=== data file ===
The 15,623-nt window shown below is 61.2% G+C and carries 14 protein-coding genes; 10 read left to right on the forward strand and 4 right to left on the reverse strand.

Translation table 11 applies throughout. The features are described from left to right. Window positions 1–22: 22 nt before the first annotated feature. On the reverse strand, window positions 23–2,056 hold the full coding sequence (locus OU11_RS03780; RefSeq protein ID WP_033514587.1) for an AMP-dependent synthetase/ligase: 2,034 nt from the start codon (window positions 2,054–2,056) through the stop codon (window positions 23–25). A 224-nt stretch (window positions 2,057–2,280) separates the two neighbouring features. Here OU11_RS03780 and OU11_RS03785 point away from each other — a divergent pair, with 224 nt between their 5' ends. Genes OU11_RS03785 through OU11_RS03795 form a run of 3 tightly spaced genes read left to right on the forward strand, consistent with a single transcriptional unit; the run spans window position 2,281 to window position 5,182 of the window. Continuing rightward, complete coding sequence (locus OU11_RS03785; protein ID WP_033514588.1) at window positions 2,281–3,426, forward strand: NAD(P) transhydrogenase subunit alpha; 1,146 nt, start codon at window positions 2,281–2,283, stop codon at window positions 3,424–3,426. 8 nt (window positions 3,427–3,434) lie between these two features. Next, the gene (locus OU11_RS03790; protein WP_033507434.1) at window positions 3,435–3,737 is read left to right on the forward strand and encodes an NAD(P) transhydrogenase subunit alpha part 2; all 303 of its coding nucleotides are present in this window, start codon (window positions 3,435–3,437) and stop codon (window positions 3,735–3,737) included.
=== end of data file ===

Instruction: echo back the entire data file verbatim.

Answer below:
The 15,623-nt window shown below is 61.2% G+C and carries 14 protein-coding genes; 10 read left to right on the forward strand and 4 right to left on the reverse strand.

Translation table 11 applies throughout. The features are described from left to right. Window positions 1–22: 22 nt before the first annotated feature. On the reverse strand, window positions 23–2,056 hold the full coding sequence (locus OU11_RS03780; RefSeq protein ID WP_033514587.1) for an AMP-dependent synthetase/ligase: 2,034 nt from the start codon (window positions 2,054–2,056) through the stop codon (window positions 23–25). A 224-nt stretch (window positions 2,057–2,280) separates the two neighbouring features. Here OU11_RS03780 and OU11_RS03785 point away from each other — a divergent pair, with 224 nt between their 5' ends. Genes OU11_RS03785 through OU11_RS03795 form a run of 3 tightly spaced genes read left to right on the forward strand, consistent with a single transcriptional unit; the run spans window position 2,281 to window position 5,182 of the window. Continuing rightward, complete coding sequence (locus OU11_RS03785; protein ID WP_033514588.1) at window positions 2,281–3,426, forward strand: NAD(P) transhydrogenase subunit alpha; 1,146 nt, start codon at window positions 2,281–2,283, stop codon at window positions 3,424–3,426. 8 nt (window positions 3,427–3,434) lie between these two features. Next, the gene (locus OU11_RS03790; protein WP_033507434.1) at window positions 3,435–3,737 is read left to right on the forward strand and encodes an NAD(P) transhydrogenase subunit alpha part 2; all 303 of its coding nucleotides are present in this window, start codon (window positions 3,435–3,437) and stop codon (window positions 3,735–3,737) included.